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World's vast ranks of the stateless

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Experts say that international conventions alone, however, cannot address the problem. Resolution comes down to a question of national political will.

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"A state could be a signatory to the convention, because that's a matter of the executive, but then the legislature doesn't follow through to conform to the law," says Michael R. Geske, counsel for Arnold & Porter LLP based in Washington, D.C.

To this effect, a recent survey of the parties to the 1954 and 1961 conventions, released this summer by the United Nations High Commissioner for Refugees (UNHCR) revealed that "serious legislative and policy gaps remain, both at the international and the national level.... Many States do not have mechanisms which effectively identify cases of statelessness."

Most states seem either unable or unwilling to address the problem. In Bangladesh, efforts to grant citizenship to the stateless have stalled for 34 years, in part because the community itself is divided, with a minority wishing to repatriate to Pakistan.

"The government does not know how to handle it. No one does. The government has not picked it up. Civil society has not picked it up. These people have been left to fend for themselves," says Chowdhury R. Abrar, head of the Refugee and Migratory Movements Research Unit based in Dhaka.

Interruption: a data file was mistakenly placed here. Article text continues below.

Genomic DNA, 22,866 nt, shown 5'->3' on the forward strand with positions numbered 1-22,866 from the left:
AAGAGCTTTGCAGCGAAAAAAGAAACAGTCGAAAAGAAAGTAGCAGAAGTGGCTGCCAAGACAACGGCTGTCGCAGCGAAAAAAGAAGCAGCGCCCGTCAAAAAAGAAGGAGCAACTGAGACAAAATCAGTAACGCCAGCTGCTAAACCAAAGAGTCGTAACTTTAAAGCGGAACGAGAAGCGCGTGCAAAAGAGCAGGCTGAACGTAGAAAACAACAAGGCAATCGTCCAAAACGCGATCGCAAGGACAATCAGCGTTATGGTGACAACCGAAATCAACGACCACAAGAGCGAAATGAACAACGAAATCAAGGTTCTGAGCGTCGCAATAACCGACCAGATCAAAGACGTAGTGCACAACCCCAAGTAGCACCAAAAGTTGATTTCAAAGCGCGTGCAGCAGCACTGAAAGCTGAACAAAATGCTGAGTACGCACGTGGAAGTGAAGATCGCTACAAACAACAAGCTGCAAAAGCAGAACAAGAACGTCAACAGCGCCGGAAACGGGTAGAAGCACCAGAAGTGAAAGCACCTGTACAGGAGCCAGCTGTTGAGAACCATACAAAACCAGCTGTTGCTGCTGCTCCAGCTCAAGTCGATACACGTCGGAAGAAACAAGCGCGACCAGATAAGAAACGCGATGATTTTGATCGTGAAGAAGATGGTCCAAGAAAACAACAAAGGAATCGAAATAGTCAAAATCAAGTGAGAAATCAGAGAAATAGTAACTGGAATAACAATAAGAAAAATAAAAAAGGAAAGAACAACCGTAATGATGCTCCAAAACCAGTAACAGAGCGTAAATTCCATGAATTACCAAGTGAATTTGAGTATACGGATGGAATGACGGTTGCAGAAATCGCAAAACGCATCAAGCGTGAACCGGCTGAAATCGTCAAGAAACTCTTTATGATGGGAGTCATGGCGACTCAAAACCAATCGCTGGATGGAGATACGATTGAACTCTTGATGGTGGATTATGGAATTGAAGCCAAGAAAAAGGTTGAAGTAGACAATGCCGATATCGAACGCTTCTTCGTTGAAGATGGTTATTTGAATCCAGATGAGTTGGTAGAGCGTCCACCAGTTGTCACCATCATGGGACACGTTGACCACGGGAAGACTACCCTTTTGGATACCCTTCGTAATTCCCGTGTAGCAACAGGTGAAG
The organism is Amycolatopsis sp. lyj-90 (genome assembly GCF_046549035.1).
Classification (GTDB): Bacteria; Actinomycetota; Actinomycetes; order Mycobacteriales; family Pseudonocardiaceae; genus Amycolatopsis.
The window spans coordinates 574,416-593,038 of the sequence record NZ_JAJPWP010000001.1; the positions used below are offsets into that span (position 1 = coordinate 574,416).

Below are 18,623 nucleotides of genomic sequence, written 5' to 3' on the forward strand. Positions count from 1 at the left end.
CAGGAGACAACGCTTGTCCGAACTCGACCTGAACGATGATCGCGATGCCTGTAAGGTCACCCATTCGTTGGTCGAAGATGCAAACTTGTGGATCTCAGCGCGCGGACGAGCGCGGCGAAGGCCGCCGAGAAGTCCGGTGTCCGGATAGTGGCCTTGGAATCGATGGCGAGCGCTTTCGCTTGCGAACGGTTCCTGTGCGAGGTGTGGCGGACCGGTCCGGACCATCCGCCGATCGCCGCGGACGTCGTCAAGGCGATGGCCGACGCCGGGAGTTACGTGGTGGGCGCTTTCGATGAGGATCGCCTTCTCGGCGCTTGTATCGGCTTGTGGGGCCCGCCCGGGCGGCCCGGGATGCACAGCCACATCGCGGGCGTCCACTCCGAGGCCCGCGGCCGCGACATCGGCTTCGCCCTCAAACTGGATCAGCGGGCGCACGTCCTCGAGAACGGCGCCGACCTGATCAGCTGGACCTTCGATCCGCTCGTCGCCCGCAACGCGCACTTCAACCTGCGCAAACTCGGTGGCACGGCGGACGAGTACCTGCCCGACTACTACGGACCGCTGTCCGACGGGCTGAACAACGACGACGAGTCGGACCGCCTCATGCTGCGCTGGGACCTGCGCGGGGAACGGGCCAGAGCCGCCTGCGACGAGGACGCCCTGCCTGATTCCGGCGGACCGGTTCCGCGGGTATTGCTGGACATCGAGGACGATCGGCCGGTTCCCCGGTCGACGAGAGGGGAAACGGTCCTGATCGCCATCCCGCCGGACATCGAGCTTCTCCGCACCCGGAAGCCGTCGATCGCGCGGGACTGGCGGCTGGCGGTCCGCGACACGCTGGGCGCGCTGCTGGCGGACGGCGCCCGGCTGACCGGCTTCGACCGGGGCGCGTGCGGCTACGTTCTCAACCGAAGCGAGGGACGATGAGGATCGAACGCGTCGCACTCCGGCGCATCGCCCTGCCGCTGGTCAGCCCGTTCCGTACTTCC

These are powerful lessons to bear in mind in light of nation-building efforts around the world, particularly Iraq. "For Iraq, it's very clear that Saddam Hussein deprived many people of their nationality - particularly the Kurds," says Philippe Leclerc, UNHCR's senior legal officer for statelessness. "What we would like to see in the negotiations on the constitution is to ensure ... that it is not possible to deprive a person of his or her nationality on grounds linked to religion or other factors."

A number of solutions exist for preventing statelessness, including something as simple yet effective as birth registrations. "Much of statelessness is caused because stateless people cannot prove their citizenship by birth," says Geske.

Most important of all, nation-states cannot rely on the law alone to address the problem, experts say.

"What we're starting to begin is a more comprehensive response to statelessness," says Mr. Leclerc, pointing out that humanitarian aid, political support, awareness raising, and links with development agencies are vital ingredients. The approach, he says, helped win citizenship last year for 190,000 people in Sri Lanka, one of the longest cases of stateless in the world.

Activists and political observers in Bangladesh see signs that similar efforts are bearing fruit here as well. Public awareness campaigns, coupled with legal action, culminated in the High Court of Bangladesh ruling in 2003 that Noor Islam and others living in the camps are eligible to be placed on the national voting list, which would effectively grant them citizenship rights. The ruling has yet to be taken up by the highest levels of government, but observers read it as a sign that the stateless community here is on the brink of that most elusive of dreams: citizenship.

"The court case has brought a change because it applies to everyone who is living in the camps. If the government has a will, they can resolve this problem," says Ahmed Ilias, executive director of Al-Falah, an organization in Dhaka providing educational support to the stateless community.